Manslaughter is a lesser included offense of second degree murder. La. C. Cr. P. art. 814 A(3). A homicide which would otherwise be second degree murder is manslaughter when it is committed in sudden passion or heat of blood immediately caused by provocation sufficient to deprive an average person of his self-control and cool reflection. La. R.S. 14:31. "Sudden passion" or "heat of blood" are not elements of the crime of manslaughter, but are mitigating factors in the nature of a defense which exhibit a degree of culpability less than that present when a homicide is committed without them. State v. Scott, 31,379 (La.App.2d Cir.10/28/98), 720 So.2d 415, writ denied, 1999-0170 (La.5/14/99), 741 So.2d 664, reconsideration denied, 1999-0170 (La.9/3/99), 747 So.2d 529; State v. Stewart, 26,168 (La.App.2d Cir.8/17/94), 641 So.2d 1086, writ denied, 94-2363 (La.1/13/95), 648 So.2d 1337. Also, State v. McCray, 621 So.2d 94 (La.App. 2d Cir.1993).
A defendant is required to prove by a preponderance of the evidence that he acted in "sudden passion" or "heat of blood" for a verdict of manslaughter to be appropriate. State v. Lombard, 486 So.2d 106 (La.1986); State v. Robinson, 32,794 (La.App.2d Cir.3/01/00), 754 So.2d 311, writ denied, 2000-0989 (La.3/23/01), 787 So.2d 1008, citing McCray, supra. In reviewing a defendant's claim that he has met that burden, the appellate court must determine whether a rational trier of fact, upon reviewing the evidence in the light most favorable to the prosecution, could have found that these mitigatory factors had not been established by a preponderance of the evidence. Lombard, supra; State v. Robinson, supra; State v. Lewis,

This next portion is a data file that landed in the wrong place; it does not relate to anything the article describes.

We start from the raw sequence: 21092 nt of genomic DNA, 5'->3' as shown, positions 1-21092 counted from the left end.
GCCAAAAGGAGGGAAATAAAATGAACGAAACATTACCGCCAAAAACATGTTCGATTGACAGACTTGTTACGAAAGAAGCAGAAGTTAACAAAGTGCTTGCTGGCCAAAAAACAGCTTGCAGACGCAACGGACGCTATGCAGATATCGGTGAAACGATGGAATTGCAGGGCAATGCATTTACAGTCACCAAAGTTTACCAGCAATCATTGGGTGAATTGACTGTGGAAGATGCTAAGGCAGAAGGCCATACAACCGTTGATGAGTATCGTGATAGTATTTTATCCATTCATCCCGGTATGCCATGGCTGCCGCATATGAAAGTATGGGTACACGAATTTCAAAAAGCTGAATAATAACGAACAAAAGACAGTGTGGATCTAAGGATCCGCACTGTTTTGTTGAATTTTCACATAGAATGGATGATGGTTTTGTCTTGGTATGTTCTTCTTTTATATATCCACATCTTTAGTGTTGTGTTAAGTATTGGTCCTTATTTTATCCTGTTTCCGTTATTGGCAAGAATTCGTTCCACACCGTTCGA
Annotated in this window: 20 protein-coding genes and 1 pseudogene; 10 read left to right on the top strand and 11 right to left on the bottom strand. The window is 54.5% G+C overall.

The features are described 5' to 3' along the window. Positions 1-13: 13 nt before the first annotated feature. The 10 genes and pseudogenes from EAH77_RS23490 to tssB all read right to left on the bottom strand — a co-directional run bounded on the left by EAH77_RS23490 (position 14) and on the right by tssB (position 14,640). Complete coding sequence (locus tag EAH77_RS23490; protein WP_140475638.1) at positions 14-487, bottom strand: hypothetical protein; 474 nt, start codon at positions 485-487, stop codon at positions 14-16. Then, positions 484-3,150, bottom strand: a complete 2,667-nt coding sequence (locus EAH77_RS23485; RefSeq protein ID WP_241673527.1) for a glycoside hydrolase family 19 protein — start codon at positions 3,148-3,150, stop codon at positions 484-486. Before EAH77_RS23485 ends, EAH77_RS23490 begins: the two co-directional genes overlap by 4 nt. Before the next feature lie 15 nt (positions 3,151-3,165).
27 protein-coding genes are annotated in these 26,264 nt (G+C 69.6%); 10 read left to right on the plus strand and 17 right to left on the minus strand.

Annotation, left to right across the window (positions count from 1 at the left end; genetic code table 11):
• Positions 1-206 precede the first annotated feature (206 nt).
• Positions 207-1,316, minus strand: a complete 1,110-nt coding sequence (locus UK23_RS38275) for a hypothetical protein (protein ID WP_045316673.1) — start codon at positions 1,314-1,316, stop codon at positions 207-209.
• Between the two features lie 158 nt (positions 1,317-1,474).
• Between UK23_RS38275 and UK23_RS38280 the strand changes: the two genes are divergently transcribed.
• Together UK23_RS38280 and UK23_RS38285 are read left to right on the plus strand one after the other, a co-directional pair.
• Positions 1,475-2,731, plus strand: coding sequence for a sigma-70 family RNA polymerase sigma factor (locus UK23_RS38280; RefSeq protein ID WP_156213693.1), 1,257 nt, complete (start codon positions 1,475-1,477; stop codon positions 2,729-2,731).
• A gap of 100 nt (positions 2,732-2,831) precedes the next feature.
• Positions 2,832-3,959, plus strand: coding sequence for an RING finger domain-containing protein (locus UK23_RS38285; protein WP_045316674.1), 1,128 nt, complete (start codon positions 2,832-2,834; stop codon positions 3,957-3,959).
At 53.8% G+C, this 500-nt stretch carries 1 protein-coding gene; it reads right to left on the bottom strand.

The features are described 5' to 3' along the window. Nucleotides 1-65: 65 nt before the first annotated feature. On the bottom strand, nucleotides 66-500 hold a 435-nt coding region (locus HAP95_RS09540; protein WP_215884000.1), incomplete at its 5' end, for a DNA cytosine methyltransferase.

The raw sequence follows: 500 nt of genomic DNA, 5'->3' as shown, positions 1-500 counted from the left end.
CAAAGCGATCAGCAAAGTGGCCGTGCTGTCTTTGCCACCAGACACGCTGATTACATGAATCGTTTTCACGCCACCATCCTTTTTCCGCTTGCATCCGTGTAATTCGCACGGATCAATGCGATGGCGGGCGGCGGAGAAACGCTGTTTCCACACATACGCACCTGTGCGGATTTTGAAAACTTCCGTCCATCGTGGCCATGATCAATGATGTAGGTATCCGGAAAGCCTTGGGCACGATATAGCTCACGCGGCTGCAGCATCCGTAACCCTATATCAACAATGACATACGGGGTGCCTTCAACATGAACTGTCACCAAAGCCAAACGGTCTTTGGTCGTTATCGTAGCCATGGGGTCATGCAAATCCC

Spivey's argument that this killing was done in self-defense is not supported by the record. The jury heard direct evidence that the victim was shot while he was fleeing from Spivey. The first witness called by the state was university administrator, Curtis Armand, who testified that on the day of the shooting he was driving through the campus on his lunch break. His testimony is compelling. He stated that he saw, "four fellows in a fight ... I think it was three and one. I am almost certain." He then stopped his vehicle, got out, and yelled "Young men, stop fighting... Cut it out." He further testified that when he did, the fight broke up and three of the men started running. Armand stated, "And when they ran, I saw a young man who did not run. He went to his car, and he reached down in his car and came up with a gun. I said, `Young man, put that gun down'." Armand testified that Spivey did not turn to look at him or acknowledge that he was there, but instead briskly walked past him. Armand stated that ten seconds later he heard a shot. He further testified that Spivey then came back past him, got in his car and left the scene. Armand recalled that Spivey appeared very calm both before and after the shooting.
Armand had testified that he had not seen the actual shooting because he was standing beside his car. His inability to see the victim being shot was explained by the testimony of Aiesha Dicko. Dicko testified that she saw the victim running away when he then slipped going up a little hill and lost his balance. She testified that while Washington was hunched over, Spivey shot him.
The medical examiner who conducted the autopsy explained his findings regarding the angle the bullet entered Washington's body. He opined that the shooter was not facing the victim and that the shot was not horizontal, but rather at a 20-30 degree downward angle. He testified that the shooter would have to be on the ceiling to achieve this angle if the two men had been standing face-to-face. The testimony of these people shows that the victim was not standing facing Spivey when the shooting took place. This evidence controverts Spivey's position that he fired the shot in self-defense.